Jack God didn’t create a “defective world”, he created a world where we all have free will, consquently, some use their free will for evil (sin), which IS the cause of suffering. Even though all people who suffer are not great sinners, “suffering consumes evil”, when united to the cross of Christ by “good people”, as in those in grace. I suggest reading JPII’s Memory and Identiy, which explains this concept beautifully.
#2 If tempering is the tool then why do bad people not suffer more, thereby being more tempered.
The story isn’t over yet Jack. Perhaps the “good people” are suffering for the “bad people”, to bring the “bad people” to repentence, salvation. After all, the end game of suffering is salvation. Rest assured all will be tempered, either here or in purgatory.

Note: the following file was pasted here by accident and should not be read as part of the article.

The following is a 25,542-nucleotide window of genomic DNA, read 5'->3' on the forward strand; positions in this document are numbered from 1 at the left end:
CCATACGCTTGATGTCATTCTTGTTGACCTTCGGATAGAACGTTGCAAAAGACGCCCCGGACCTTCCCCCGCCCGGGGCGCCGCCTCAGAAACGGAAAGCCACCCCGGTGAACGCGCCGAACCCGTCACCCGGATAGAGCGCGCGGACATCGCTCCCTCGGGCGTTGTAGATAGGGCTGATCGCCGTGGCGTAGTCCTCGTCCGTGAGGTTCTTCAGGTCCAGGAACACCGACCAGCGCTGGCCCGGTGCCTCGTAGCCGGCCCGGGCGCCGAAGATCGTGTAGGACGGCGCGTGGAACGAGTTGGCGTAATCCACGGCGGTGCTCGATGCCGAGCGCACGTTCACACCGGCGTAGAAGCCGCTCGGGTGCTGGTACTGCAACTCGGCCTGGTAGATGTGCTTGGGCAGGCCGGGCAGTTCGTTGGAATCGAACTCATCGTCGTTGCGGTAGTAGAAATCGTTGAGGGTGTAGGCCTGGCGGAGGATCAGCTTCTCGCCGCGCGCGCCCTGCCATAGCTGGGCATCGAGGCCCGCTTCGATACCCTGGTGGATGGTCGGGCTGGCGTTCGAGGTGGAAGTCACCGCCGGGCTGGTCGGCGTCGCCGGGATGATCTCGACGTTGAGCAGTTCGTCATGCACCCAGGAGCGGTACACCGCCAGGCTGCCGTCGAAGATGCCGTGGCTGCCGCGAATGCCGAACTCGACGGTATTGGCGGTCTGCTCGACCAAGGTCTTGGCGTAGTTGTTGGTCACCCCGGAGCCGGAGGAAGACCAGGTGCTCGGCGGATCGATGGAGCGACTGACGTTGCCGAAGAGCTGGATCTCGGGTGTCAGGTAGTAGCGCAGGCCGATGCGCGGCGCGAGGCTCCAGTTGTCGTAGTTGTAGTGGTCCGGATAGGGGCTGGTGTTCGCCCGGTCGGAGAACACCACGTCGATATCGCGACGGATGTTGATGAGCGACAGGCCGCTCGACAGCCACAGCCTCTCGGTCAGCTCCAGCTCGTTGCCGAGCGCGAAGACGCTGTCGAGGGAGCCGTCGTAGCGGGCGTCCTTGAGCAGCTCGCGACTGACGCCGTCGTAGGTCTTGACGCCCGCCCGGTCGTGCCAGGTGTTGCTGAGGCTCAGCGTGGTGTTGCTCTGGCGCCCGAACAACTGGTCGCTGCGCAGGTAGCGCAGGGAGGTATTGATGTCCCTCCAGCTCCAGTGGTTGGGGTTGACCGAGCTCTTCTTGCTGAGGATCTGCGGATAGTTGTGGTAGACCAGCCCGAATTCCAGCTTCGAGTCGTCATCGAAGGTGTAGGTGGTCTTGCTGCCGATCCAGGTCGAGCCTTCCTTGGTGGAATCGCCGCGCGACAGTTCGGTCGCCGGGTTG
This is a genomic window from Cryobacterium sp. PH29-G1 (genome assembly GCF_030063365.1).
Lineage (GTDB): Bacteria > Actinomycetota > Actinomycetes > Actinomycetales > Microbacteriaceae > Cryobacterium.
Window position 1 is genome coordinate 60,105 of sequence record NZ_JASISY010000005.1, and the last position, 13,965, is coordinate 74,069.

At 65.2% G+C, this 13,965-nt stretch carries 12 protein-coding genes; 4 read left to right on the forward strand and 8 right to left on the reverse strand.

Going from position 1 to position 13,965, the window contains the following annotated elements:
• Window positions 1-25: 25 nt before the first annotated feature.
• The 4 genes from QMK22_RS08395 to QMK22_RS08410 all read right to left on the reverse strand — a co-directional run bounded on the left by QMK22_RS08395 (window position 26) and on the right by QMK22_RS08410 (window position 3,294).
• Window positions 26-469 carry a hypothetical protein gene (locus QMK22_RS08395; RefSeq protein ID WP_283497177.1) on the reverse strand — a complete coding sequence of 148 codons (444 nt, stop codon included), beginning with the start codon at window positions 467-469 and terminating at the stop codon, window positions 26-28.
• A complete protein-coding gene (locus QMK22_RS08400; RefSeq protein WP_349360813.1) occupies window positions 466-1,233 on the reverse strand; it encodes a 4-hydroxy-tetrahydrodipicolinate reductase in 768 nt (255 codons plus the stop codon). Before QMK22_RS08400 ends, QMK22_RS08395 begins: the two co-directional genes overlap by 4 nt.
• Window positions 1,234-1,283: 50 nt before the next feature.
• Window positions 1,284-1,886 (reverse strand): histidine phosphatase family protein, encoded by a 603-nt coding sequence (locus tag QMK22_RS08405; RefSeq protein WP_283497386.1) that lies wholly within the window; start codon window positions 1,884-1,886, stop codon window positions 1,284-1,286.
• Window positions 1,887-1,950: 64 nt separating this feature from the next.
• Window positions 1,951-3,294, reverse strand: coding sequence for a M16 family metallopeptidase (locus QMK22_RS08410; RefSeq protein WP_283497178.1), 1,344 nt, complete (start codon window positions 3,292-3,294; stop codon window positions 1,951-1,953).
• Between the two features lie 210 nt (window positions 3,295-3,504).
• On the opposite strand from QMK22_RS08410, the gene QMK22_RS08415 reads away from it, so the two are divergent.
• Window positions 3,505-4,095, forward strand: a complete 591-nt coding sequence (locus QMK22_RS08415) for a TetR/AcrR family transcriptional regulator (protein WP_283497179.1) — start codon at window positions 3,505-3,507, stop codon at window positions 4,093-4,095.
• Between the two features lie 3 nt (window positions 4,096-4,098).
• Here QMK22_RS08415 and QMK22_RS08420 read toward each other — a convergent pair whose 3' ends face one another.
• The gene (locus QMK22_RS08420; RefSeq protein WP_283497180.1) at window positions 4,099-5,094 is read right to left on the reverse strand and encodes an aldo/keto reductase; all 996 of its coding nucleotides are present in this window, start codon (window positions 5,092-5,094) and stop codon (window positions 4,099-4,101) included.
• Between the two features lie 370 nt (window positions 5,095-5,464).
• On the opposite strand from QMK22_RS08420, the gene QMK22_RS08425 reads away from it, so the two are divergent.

#3. His third and final point is we should not expect to know the ways of God. This begs the question: Why did Dr. Kreeft write the article to begin with.
No, Dr. Kreeft, there is still much missing about this age old question and few if any successful attempts at an answer
Just a guess as to why Kreeft wrote this, but if the comments to it are any indication, it apprears who clueless and closed many are to not only the connection of sin and suffering, but the necessaity of making reparations for those sins (via suffering united to Christ).
As for the “much missing” part, I would agree, “much missing in our culture”, but certainly not “missing.” That would be the crucifix/cross; the one we Christains are called to “pick up and follow.”
Again, it all comes down to the “politically incorrect” cross. Dr. Peter Kreeft is one of the best Catholic Apologist’s alive today, a ture gift. It sickens me to see how easily, like Christ and His cross, he is disgarded.

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posted October 12, 2010 at 11:25 am